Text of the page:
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And it is indeed in the “Italian style” – the meat is much more finely minced than is the case with burgers generally, be they old-school Aussie or the American style.

It’s a delight with its capsicum, onion, mozzarella and sauce.

We go for it in terms of indulgence by sharing the tiramisu ($10.90, top photograph).

It’s a dreamy, rich fantasy – much stiffer in terms of consistency than we’re used to, the booze-tinged cream a thing of grinning decadence.

Check out the Pier 71 Bar e Cucina website, including menu, here.

 

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Phi Phi 2 … cool for lunch

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Phi Phi 2, 31a Alfrieda Street, St Albans. Phone 9077 2466

Following a superb dinner enjoyed by Bennie and myself at the flash, new Phi Phi 2 in St Albans, it’s a pleasure to return for lunch with the Urban Ma.

What a hoot!

It’s almost like experiencing a different restaurant – a matter, well, of day and night.

Mind you, the number of patrons is fewer – word that Phi Phi 2 is offering a welcome point of difference from the rest of the St Albans precinct may be taking a while to get around.

But the staff are many and on the ball.

The menu (see below) is succinct and like nothing I’ve ever before seen.

Asian-fusion?

Maybe – but if so, quite different from that being excellently purveyed by West of Kin in Braybrook.

Some dishes are outright Asian in concept and execution; others have European/Western breeding imbued through with Asian flavours.

We start with a couple of serves of bao ($8 per serve).

 

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They’re both very good, with pungent (wasabi?) dressing.

Though the pork belly duo (above) are a bit tricky to eat on account of the piggy bits being difficult to bite through; cut them up in the kitchen, I reckon.

 

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The duck duo – labelled “Quack Attack” on the menu – is bettter, the duck being moist and perfect.

 

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Jacqui’s “Mother Ducker” ($14) – sliced roast duck risotto with bacon, mushroom and pumpkin cooked in duck broth – is fabulous.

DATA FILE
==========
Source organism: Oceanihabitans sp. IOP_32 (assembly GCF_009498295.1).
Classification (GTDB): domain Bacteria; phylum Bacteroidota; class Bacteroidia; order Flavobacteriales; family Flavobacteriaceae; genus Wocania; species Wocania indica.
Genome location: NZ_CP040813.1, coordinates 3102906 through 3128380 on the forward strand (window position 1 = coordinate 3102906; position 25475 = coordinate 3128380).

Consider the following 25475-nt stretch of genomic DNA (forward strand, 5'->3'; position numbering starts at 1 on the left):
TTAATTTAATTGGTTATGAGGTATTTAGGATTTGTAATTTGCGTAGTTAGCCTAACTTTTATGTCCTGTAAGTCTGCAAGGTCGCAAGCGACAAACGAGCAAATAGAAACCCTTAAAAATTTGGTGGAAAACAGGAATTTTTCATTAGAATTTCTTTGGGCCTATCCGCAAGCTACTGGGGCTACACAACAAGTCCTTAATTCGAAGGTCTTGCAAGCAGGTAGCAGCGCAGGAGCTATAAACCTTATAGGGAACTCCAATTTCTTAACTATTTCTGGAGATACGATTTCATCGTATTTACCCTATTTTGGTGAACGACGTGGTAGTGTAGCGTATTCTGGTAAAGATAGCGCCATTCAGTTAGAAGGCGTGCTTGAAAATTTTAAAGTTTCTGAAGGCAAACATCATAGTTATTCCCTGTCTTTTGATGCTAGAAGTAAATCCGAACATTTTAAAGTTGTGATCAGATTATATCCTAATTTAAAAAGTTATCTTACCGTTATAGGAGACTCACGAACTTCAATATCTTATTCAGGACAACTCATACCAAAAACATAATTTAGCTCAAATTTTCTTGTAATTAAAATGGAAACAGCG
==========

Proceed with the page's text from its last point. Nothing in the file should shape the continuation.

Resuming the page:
And a prime example of the aforesaid combination of Western themes imbued with Asian flavours.

 

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My fish burger ($12, not on the menu but joining the “Dark Night” beef burger) is fine – though I should’ve asked for the cheese to be omitted.

The fish – hoki, I am informed – is lovely and joined by onion rings and dressing in a black bun.

It is, as you’d expect eyeballing the above photo, a very messy thing to eat.

But is very good.

 

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My understanding is that Phi Phi 2 is serving lunch Mondays through Fridays but that may change because of the day fare’s popularity.

 

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The Urban Ma is enjoying her lunch; her daughter seems a whole lot less impressed with proceedings – particularly with the photographer.

A BBQ dinner of two halves

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Chinese BBQ, 301 Racecourse Road, Flemington. Phone: 9376 6929

With I Love Dumplings having successfully transported itself down the road to the old bank building on Racecourse Road, its old premises have duly become Chinese BBQ – though they are both run by the same management, going by the receipt I receive for our meal.

Its is, clearly, dedicated to Asian-style BBQ – though this is more strictly in the Chinese tradition … as opposed to the Viet vibe of the superb meal Bennie and I recently enjoyed at Phi Phi 2 in St Albans.

I am looking forward to a good mid-week feed in which I can ponder the differences!

For company I have CTS trooper Marns, a woman of robust appetite and great sparkle.

 

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The menu (see below) is roughly divided into two parts – skewers and BBQ.

We’re told the minimum for skewers is $20 so we order freely – shrimp, calamari, lamb, chicken, Chinese cabbage, enokis, broccoli, lotus root.